10 Characteristics of Scientists | Human Nature Concepts Do you diligently watch Big Bang Theory reruns? Sneak into Star Trek conventions in strange cities? While TV’s Big Bang nerds are cast as socially inept, it’s likely the coolest kids would be envious of their social network. Like most things in life, it’s not what you know but how you use it. Time to rethink scientist’s bad rep. Chemist from NYC Tech Day (google???) Believing human behavior mimics the laws of science, what makes a good scientist? Here’s a compilation of the best scientists 10 characteristics. 1. Do we love George because he’s a monkey – or because of his mischievous and enviable curiosity? 2. 3. Observing life through a kaleidoscope 4. 5. 6. 7. Ever notice how all the really cool science stuff is for kids? 8. 9. 10. Perhaps what I love most about this list is how ubiquitous these characteristics are for any person interested in a full life.

Theory Oddly enough, one of the most important aspects of science is also one of those most frequently misunderstood. That, of course, is the concept of a "theory." The problem is that this is one of those words which has two meanings. There's the common meaning, which is much like what a scientist would call a "hypothesis." Then there's the scientific meaning, which is much, much more. Knowing We learn our universe by experience; pretty much all of our useful knowledge is experiential. As our library of fact information increases, our brains do something which is apparently deeply innate to us: they form patterns. Thus, if I asked you what you knew about ice, you'd have no hesitation telling me that ice is cold. In fact, under the right conditions, water will freeze at room temperature, so while your knowledge about ice is very useful to you, it isn't actually completely correct. This bit of knowledge--that ice is cold--is what we call a posit. Here's an example. The Posits of Science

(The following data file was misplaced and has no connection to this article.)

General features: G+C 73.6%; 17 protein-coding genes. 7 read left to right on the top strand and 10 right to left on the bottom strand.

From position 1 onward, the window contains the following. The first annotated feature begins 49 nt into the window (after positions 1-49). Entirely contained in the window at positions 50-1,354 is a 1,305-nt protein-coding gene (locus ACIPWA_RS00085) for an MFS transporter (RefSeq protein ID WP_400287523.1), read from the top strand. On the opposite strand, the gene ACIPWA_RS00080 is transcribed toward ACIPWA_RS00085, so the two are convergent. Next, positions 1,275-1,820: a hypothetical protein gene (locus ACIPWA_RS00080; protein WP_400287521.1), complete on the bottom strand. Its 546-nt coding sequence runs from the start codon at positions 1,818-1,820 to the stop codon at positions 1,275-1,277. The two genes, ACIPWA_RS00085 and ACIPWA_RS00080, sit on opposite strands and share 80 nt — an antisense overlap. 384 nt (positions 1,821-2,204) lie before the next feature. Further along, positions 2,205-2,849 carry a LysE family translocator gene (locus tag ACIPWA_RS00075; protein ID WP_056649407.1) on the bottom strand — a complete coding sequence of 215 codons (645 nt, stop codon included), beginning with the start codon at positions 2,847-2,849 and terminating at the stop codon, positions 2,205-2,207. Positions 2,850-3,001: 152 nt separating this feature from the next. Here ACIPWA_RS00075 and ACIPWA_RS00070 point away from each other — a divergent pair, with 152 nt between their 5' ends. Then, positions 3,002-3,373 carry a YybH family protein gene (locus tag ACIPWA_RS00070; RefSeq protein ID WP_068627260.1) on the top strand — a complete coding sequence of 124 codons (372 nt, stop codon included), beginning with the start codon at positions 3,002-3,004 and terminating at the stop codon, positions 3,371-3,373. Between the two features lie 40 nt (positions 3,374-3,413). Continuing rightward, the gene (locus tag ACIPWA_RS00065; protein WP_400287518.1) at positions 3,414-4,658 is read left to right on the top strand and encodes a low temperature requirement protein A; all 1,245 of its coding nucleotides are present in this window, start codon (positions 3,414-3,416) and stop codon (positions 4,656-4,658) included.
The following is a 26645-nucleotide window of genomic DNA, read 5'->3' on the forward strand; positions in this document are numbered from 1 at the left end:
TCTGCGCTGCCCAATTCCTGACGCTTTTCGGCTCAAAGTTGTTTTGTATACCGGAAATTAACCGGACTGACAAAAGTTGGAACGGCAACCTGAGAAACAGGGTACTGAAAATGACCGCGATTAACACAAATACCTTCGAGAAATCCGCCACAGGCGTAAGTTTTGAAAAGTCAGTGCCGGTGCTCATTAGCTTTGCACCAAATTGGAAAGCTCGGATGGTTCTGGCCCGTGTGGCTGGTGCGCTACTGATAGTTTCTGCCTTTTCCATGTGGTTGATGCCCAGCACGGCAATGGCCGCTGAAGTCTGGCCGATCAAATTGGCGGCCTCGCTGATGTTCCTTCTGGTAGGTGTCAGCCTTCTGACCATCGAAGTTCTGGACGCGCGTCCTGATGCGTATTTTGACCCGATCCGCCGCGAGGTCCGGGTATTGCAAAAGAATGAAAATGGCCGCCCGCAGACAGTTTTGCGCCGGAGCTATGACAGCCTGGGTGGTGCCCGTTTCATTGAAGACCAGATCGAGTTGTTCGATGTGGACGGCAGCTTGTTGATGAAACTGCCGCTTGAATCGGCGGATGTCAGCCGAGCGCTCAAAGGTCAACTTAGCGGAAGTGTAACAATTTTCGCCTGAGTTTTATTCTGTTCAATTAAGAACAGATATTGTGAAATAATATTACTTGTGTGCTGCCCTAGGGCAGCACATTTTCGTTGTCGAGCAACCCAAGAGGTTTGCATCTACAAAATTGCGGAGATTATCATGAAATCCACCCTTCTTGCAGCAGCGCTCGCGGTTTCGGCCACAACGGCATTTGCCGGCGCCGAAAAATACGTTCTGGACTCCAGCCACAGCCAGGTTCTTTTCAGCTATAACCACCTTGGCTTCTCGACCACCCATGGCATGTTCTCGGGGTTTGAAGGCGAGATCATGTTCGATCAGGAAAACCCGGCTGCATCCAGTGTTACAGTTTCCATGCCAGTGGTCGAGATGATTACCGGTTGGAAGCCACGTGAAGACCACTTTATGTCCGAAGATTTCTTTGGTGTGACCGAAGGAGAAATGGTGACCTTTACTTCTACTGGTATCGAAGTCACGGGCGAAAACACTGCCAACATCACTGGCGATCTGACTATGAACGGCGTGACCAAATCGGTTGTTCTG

Chapter 1: The Nature of Science Chapter 1: THE NATURE OF SCIENCE Over the course of human history, people have developed many interconnected and validated ideas about the physical, biological, psychological, and social worlds. Those ideas have enabled successive generations to achieve an increasingly comprehensive and reliable understanding of the human species and its environment. It is the union of science, mathematics, and technology that forms the scientific endeavor and that makes it so successful. This chapter lays out recommendations for what knowledge of the way science works is requisite for scientific literacy. Scientists share certain basic beliefs and attitudes about what they do and how they view their work. The World Is Understandable Science presumes that the things and events in the universe occur in consistent patterns that are comprehensible through careful, systematic study. Scientific Ideas Are Subject To Change Science is a process for producing knowledge. Scientific Knowledge Is Durable